RUQ: 2.7, for the discussion page (the real meat of this bad boy). 10 seconds skimming, 25 seconds laughter, 2 seconds angry sighing. I kept scrolling down and down, laughing more and more. I get the feeling that if I keep looking at this stuff, I’m going to be terrified of having any sort of hobby that doesn’t involve motorcycles or getting blowjobs for months to come.

Fuckedtorial: 32.4 – would’ve been higher but for Sir Ian McKellan’s flawless wizard-portrayal skills.

SUBJECT 5: GOTHIC LOLITA

Description: A Japanese street fashion where girls dress like Victorian dolls. Identity politics etcetera, at least wizard scholars hide from the public eye.

Main Page: Word Count = 1,934. Looks like Gothic Lolita is distinct from old-fashioned, all-American goth. Well, except for the obsession with antiquated fashion. And the elitism. And the word “goth”. And the insistence of their members that they’re totally different sub-subcultures. Well, hey, you know, like, Gothic Lolita is, uh, way better represented in manga and anime.

Discussion: Word Count = 2,375, between about 10 people seeking non-conformity in the most freewheeling, anarchistic realm of all history: Victorian fashion sense. This discussion is notable for its excessive number of exclamation marks and lack of any expressed philosophy behind the fashion (other than “most older ladies think you are very cute!!”). Ah well, Nabokov hated symbols and allegories anyways.

RUQ: 0.67. I didn’t really laugh, but I sighed for about 20 seconds. Admittedly, I read for about 30 seconds – I gotta say, it’s strangely fascinating.

Fuckedtorial: 2.7. Maybe it’s not so bad… doesn’t look that bad…

SUBJECT 6: TEENAGE MUTANT NINJA TURTLES: TURTLES IN TIME

Description: The Super Nintendo game featuring everyone’s favourite crime-fighting crustaceans, or whatever. A fixture of every sleepover at my friend Andrew’s house, the game was several hours of walking up to multi-coloured monsters and tapping the Y button quickly.

Main Page: Word Count = 4,195. Maybe there were some subtleties to that Y button. …nope, just some very notable differences between the SNES version and the arcade version. For instance, the final boss in the arcade version was Shredder, but in the SNES version, it was Super-Shredder! And the arcade had waaay more voiceovers than the SNES! And 4000 words of other facts, with over 30 references! And now I feel embarrassed for having had a childhood!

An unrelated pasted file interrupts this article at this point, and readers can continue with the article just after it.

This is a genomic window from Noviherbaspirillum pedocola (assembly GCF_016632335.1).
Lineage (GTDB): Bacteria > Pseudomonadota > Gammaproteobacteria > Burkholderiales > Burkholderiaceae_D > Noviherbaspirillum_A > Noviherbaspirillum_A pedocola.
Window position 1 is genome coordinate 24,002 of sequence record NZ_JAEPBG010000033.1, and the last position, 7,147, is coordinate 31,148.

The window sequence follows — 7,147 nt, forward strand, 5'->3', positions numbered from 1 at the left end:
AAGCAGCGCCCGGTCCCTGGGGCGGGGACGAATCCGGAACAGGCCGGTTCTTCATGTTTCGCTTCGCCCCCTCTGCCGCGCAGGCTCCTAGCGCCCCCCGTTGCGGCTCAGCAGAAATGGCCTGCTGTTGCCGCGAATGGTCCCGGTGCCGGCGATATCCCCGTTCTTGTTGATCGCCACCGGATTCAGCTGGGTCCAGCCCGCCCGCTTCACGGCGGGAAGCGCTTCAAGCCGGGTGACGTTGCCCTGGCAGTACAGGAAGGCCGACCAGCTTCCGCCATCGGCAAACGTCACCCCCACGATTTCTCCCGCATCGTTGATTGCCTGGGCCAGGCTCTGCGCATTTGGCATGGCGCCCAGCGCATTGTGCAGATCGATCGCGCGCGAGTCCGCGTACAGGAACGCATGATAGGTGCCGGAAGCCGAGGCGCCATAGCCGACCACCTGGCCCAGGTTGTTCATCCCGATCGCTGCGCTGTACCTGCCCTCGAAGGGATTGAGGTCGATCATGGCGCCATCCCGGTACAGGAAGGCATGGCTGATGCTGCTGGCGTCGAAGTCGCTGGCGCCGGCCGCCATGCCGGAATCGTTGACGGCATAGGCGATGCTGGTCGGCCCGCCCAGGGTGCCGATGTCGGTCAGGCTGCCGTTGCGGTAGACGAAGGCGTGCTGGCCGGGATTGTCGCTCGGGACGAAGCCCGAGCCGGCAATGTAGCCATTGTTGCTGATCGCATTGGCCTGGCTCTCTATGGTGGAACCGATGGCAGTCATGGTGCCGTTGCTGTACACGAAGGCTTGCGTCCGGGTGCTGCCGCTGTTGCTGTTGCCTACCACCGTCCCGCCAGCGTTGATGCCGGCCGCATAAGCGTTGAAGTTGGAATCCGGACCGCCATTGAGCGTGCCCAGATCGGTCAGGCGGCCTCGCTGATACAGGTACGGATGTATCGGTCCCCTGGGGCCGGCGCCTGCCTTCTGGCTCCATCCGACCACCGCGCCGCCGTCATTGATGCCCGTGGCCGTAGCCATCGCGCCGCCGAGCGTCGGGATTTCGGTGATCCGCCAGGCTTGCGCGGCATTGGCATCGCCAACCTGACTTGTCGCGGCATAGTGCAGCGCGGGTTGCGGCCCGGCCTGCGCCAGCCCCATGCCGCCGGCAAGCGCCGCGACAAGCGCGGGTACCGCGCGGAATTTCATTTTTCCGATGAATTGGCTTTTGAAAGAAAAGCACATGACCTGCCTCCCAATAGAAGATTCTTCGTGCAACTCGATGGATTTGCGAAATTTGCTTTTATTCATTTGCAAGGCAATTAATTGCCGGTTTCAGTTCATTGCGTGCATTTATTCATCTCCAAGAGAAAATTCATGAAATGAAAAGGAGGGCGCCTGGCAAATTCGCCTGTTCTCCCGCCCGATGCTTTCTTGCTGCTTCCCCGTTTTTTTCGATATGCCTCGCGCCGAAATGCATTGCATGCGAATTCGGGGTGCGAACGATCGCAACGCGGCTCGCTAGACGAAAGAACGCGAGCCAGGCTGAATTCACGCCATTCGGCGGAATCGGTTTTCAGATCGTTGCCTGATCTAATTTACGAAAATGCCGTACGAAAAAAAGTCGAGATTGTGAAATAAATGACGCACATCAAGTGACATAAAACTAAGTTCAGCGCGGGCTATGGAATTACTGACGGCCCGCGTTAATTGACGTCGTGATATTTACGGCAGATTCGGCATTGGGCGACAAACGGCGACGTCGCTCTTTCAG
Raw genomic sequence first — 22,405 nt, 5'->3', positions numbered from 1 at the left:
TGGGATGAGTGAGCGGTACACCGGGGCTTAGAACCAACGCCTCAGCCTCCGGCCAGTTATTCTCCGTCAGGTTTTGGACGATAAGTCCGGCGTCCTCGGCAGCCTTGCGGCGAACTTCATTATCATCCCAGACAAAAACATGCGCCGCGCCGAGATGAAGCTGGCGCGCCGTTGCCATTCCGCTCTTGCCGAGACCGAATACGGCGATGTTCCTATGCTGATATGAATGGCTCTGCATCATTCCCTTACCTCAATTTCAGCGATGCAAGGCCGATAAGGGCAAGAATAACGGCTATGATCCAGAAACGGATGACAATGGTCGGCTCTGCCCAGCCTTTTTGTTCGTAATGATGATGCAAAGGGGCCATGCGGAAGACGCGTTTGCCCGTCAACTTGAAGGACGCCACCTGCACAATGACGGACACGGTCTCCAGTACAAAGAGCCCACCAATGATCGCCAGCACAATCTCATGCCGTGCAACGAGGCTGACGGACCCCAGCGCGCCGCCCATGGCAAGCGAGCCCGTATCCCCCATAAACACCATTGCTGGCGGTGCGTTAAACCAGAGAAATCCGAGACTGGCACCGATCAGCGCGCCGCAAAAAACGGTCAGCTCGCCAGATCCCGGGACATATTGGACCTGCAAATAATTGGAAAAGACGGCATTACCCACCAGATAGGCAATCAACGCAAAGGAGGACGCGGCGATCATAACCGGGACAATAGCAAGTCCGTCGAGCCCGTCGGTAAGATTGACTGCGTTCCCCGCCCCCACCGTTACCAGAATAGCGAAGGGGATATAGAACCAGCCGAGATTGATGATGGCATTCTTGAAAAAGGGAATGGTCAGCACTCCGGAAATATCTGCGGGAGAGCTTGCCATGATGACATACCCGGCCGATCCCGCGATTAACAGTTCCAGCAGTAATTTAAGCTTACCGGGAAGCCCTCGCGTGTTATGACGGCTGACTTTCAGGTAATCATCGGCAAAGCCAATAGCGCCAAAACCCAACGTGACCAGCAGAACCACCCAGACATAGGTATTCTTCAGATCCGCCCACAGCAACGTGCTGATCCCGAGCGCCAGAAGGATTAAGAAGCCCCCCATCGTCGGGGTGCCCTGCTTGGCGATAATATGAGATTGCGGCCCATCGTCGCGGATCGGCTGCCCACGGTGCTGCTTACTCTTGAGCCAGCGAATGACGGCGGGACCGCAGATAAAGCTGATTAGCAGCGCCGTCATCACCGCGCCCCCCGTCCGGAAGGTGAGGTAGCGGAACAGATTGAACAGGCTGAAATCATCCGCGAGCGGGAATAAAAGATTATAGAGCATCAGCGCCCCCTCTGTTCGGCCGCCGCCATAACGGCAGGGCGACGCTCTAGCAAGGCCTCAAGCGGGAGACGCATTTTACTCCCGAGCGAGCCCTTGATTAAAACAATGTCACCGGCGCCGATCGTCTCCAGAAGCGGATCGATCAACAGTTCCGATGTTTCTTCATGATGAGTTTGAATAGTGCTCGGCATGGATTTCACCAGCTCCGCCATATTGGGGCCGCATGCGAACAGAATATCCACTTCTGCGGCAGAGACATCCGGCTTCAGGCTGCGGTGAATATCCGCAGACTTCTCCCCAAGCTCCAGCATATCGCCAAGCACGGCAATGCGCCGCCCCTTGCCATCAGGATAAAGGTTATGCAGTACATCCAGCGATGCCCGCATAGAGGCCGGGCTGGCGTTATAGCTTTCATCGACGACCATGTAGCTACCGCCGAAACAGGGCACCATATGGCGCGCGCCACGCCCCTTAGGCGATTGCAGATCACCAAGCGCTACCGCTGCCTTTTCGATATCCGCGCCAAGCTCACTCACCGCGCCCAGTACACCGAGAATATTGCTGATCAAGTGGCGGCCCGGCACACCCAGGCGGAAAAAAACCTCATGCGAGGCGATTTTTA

Discussion: Word Count = 5,415, yowza, between 13 very determined fans. It seems like this article just barely missed being classified as a “good article”, and now there’s rampant debate about how to get there. Should the Sega Genesis version, “The Hyperstone Heist”, get its own article? Some say no, because it’s the same game; others say yes, because it “has a different title”. The green Foot Soldiers with bows and arrows: were they “inspired by Robin Hood”, “a tribute to Robin Hood”, or do they just “appear similar to Robin Hood”? These are the questions that need answers, people.

RUQ: 2.2. More sigh than chuckle on this one too – 1 second of laughter to 10 seconds of distress over the number of references. Only 5 seconds of reading, most of which helped sustain the sigh. Why’d they have to do this to Turtles in Time?

Fuckedtorial: 57.2. Sorry, Turtles – after 16 years, you just shouldn’t need this much said about you. Enjoy your retirement.

SUBJECT 7: TRIBBLES

Description: Balls of fur from an episode of Star Trek famous for its combination of light humour, raised eyebrows, and clarinet-heavy music indicating that a joke had just been told.

Main Page: Word Count = 1,993, most of which just summarize the damn episodes in which the damn things damn appear. Also featured is an analysis of the history of human-tribble interaction, including one of this experiment’s more flagrant examples of frivolous miscellanea being seriously addressed: “The date of first contact with tribbles has never been established in canon.”

Discussion: Word Count = 723 hard-hitting words, from 9 hard-hitting human beings. The allegation of tribbles being racist has not yet been satisfactorily refuted – while they may not have eyes, they do hate Klingons (old Star Trek’s take on central Asia’s more barbaric races). What’s more, since some essential tribble facts are revealed in episodes of the Star Trek: The Animated Series (which is of contested canonical status), heated debate has erupted over the exact, official nature of these pieces of shag. No doubt the apparently small number of words is due to vast deletion of obscenity-laden vitriol spawned by this sensitive issue.

RUQ: 0.25. This exposes a flaw in the RUQ measurement – observer bias. The experimenter cannot help but enjoy Star Trek, even though he or she fully realizes the absurdity of its more advanced fans. Objectivity doesn’t penetrate the subconscious, but Star Trek does, and I read far more (20 seconds) than I laughed or sighed (5 seconds), and even then I might have forced it a bit. A second measurement was made with another experimenter, yielding an RUQ of 1.2, which will be used until later notice.

Fuckedtorial: 2.16. Really?

SUBJECT 8: PICCOLO (DRAGON BALL)

Description: A green demon-guy from the endlessly wacky Dragon Ball anime series. His article and discussion are intimidatingly long – I fear it may have been culled from an unadvised Master’s thesis on his life and deeds. Most disturbing, though, is the notice that the article “needs to be cleaned up so that it is clearly explained as fiction”. That someone could be so wrapped up in something that they fail to indicate that a green, magical, dubbed-over animated demon isn’t real makes me want to believe Santa Claus didn’t molest me as a child.

Main Page: Word Count = 8,189. What’s wrong with people? This show was ten minutes of recapping, ten minutes of screaming at fast-approaching fireballs, and one minute of plot development. What do these jerks know that I don’t?

Discussion: Word Count = 2,737, between 12 ridiculous individuals.